#MeToo

I was on a walk with my dog and my son the other day. I was pushing Jack’s stroller down this street when I see a man at the end of the road, just standing there smoking. So I make the decision to turn around and go down a different street. When I did this, I stopped and thought “Why am I doing this?” It was the late morning, so it wasn’t dark out and we were surrounded by houses filled with people. We were also in a good neighborhood… so why did I turn around? Am I really that much of a chicken that I can’t walk past a man when I’m alone? He didn’t give me any indication that I should be concerned for my safety. As I was thinking about it, I honestly felt a little ashamed and frankly, a little embarrassed.

This isn’t the first time something like this has happened. I try to avoid men all the time. And I’m obviously not talking about men I know and trust. But if I’m walking alone, especially outside or downtown, I try to avoid being alone with strange men. Looking back, I’ve basically done this as long as I can remember. But why? Is it stranger danger? But yet, I have no problem approaching strange women or children. Honestly, I have always been scared of men.

It wasn’t until recently that I realized this is not just a me thing. This wasn’t just me being paranoid or scared. This is pretty common among women. Why? Well, honestly, I think it’s become an evolutionary response to years and years of sexual harassment. Since even before having a good set of boobs, we have learned to fear men. I remember being so young and being catcalled by men everywhere. Whether I was walking past a construction site or just walking past older boys at school. I remember one time in middle school, I was walking alone in a hallway when two boys saw me, shouted “SKIRT!” and ran over to me. They tried to box me into a corner and tried to grab me. But before they could get to me, people started coming out of class so they backed off and I got away. I remember being so humiliated and scared. And then, I felt embarrassed that I felt embarrassed. I was a mess.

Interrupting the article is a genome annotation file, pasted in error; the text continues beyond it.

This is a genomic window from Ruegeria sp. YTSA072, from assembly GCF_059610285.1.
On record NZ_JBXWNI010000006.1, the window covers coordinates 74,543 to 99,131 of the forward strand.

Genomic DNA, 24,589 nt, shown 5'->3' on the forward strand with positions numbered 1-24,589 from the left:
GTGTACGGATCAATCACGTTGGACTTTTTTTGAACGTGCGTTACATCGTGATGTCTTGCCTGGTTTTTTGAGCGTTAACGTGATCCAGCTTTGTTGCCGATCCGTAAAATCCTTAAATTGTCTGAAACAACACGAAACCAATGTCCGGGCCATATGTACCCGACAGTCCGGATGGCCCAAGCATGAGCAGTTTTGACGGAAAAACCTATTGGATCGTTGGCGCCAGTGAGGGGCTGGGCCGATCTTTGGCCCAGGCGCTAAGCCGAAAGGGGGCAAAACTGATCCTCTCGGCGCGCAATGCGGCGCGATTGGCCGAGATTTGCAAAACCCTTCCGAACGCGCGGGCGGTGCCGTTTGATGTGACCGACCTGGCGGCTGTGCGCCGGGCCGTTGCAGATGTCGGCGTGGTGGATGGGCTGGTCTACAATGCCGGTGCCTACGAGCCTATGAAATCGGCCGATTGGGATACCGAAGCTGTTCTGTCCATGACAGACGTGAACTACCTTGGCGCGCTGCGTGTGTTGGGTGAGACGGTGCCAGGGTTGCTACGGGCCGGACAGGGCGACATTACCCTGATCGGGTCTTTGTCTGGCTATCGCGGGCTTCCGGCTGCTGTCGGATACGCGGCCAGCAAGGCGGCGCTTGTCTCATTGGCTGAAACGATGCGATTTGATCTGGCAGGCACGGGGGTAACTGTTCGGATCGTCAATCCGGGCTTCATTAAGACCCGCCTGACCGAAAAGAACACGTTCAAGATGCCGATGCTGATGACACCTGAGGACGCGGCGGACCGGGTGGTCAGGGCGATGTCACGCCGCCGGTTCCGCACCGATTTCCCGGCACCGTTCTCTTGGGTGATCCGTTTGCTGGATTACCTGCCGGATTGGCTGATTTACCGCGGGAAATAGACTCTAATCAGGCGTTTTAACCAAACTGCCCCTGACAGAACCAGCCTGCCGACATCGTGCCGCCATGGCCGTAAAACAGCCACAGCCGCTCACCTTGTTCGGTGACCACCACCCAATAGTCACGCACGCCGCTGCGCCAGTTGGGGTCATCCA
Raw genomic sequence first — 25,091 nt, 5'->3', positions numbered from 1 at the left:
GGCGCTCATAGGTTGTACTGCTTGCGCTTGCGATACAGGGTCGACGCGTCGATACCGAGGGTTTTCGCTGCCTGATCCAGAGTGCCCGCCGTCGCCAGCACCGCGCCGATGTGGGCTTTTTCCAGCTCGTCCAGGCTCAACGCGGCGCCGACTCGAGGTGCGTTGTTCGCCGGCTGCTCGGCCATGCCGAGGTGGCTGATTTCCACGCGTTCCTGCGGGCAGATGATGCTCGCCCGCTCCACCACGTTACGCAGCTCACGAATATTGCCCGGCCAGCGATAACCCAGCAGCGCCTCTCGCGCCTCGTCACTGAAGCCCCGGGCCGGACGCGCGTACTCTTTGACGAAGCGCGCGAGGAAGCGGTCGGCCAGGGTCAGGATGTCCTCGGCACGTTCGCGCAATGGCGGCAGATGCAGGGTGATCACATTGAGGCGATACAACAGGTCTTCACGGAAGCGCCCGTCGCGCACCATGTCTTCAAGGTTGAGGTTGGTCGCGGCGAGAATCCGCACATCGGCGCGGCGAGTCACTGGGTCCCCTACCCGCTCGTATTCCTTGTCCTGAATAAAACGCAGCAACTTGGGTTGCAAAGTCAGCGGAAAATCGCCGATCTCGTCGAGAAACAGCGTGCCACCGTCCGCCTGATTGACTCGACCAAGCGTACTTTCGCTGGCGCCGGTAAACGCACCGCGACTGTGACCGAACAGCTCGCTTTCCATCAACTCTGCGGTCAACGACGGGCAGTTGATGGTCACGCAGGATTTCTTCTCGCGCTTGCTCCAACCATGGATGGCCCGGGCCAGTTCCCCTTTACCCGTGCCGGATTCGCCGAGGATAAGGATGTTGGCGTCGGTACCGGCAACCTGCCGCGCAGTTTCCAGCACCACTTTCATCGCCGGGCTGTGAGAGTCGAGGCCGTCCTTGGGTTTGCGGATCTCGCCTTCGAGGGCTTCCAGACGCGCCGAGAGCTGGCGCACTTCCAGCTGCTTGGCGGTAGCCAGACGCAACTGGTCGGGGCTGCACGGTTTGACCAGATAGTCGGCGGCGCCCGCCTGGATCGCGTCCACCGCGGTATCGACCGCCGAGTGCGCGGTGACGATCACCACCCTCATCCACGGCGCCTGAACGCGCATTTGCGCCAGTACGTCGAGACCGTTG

This is just one example from my childhood where men have made me feel uncomfortable and I can confidently look back at the experience and call it sexual harassment. So when I saw the first “me too” on Facebook, I reflected on my past and was shocked by how much sexual harassment I’ve experienced. And what’s sad is that I hadn’t even considered it to be sexual harassment until now. Before #metoo, I just considered it #beingawoman. Because sexual harassment IS the norm for women. And that’s why #metoo is so important. Just by saying “me too,” we acknowledge a common struggle, and that’s the first step to righting decades of wrong.

There are those who don’t consider this a problem.  And there are those who believe this is just women being too sensitive. The new wave of sexual harassment allegations throughout Hollywood has proven that there is a real problem. However, Hollywood won’t solve the problem. Yes, it’s getting us talking, but the world isn’t Hollywood. Sexual harassment is about all women. It’s not just about actresses. It’s not just about actors or prominent businessmen. It’s about everyday women and everyday men. And there are men whose actions will never be brought out of the darkness.

I want to clarify that this post is not meant to demonize men. My life has been surrounded by good men who I trust and love more than anything. There are good men just as there are also really bad women. Men and women need each other. And just as we need women to have the courage to stand up against harassment, we need these good men to stand up with us. And for those of you men who don’t think this is your fight, think about the women you love. Think about your mother, your wife, your daughter, your best friend. Chances are every single one of them have been sexually harassed at least once. Sexual harassment is everyone’s problem.

Because no woman should be afraid to walk next to a man.

Because no woman should be afraid to wear a skirt.

Because no woman should have to carry a weapon in their purse.

Because no woman should have to fear being alone.

Because no woman should be treated like an object.

Because no woman should have to be catcalled while walking to work.

Because no woman should have to take self-defense classes.

Because no woman should be told to stay silent.

Because no woman should have to say “me too.”

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